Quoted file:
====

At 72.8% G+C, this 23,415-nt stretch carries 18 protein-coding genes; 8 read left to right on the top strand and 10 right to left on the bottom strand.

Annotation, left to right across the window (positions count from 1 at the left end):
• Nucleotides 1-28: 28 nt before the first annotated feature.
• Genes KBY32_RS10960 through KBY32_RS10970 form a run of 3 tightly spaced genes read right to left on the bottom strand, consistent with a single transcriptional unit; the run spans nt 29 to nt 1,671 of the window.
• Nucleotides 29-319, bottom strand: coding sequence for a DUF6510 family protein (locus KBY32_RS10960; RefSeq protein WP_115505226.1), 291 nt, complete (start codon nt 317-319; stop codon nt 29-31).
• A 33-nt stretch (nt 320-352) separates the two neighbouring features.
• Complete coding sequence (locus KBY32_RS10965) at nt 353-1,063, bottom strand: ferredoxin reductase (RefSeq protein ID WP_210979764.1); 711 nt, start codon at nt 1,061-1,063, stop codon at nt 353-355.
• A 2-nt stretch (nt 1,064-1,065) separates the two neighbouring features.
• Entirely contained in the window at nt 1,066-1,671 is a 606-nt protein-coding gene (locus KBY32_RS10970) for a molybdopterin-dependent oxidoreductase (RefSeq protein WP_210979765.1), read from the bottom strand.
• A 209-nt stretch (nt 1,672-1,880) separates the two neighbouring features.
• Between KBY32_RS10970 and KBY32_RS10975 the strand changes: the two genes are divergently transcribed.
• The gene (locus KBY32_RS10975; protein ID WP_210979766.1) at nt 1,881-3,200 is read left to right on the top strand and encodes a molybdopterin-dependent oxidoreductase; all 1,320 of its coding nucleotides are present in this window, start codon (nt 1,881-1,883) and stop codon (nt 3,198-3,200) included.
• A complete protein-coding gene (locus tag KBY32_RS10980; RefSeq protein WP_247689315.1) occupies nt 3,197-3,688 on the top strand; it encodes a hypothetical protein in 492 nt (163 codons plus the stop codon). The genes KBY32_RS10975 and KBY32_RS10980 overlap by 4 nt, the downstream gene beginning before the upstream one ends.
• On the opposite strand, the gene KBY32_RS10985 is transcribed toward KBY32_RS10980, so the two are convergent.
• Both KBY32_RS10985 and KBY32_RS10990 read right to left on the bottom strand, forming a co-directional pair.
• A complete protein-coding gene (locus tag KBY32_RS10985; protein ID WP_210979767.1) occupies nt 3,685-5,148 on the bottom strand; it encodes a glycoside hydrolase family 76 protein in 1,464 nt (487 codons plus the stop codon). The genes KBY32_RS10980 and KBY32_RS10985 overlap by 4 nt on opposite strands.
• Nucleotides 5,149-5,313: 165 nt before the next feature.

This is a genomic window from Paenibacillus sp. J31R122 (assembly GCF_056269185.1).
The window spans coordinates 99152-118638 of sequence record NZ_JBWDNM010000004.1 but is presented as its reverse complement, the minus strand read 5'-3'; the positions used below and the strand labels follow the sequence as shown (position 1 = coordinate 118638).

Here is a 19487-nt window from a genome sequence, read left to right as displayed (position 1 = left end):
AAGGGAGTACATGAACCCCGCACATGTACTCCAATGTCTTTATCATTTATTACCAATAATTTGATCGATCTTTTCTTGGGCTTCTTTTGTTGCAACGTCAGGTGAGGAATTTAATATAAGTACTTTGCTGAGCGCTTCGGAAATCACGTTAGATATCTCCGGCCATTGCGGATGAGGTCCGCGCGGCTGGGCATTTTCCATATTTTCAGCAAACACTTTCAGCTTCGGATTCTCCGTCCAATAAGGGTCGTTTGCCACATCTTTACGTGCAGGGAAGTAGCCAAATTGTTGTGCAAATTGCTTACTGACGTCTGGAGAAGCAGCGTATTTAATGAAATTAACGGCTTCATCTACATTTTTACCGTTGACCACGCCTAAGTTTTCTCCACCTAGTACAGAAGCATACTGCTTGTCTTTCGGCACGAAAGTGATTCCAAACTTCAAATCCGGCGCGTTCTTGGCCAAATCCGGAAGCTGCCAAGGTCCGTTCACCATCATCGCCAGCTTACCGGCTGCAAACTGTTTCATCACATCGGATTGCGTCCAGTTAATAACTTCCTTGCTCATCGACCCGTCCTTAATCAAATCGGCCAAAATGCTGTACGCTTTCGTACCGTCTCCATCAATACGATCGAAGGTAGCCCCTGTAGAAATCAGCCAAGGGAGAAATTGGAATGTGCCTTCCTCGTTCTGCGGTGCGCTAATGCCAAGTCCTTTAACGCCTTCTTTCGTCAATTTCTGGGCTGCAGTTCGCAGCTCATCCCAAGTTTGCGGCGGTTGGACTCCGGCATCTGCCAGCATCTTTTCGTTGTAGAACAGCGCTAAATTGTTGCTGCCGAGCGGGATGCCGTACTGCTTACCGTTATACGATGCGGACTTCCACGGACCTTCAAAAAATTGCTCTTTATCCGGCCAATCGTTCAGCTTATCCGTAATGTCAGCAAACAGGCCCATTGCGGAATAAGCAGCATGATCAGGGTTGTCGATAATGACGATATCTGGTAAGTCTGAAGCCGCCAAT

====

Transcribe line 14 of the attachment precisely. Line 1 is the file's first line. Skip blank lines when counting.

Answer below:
• On the opposite strand, the gene KBY32_RS10985 is transcribed toward KBY32_RS10980, so the two are convergent.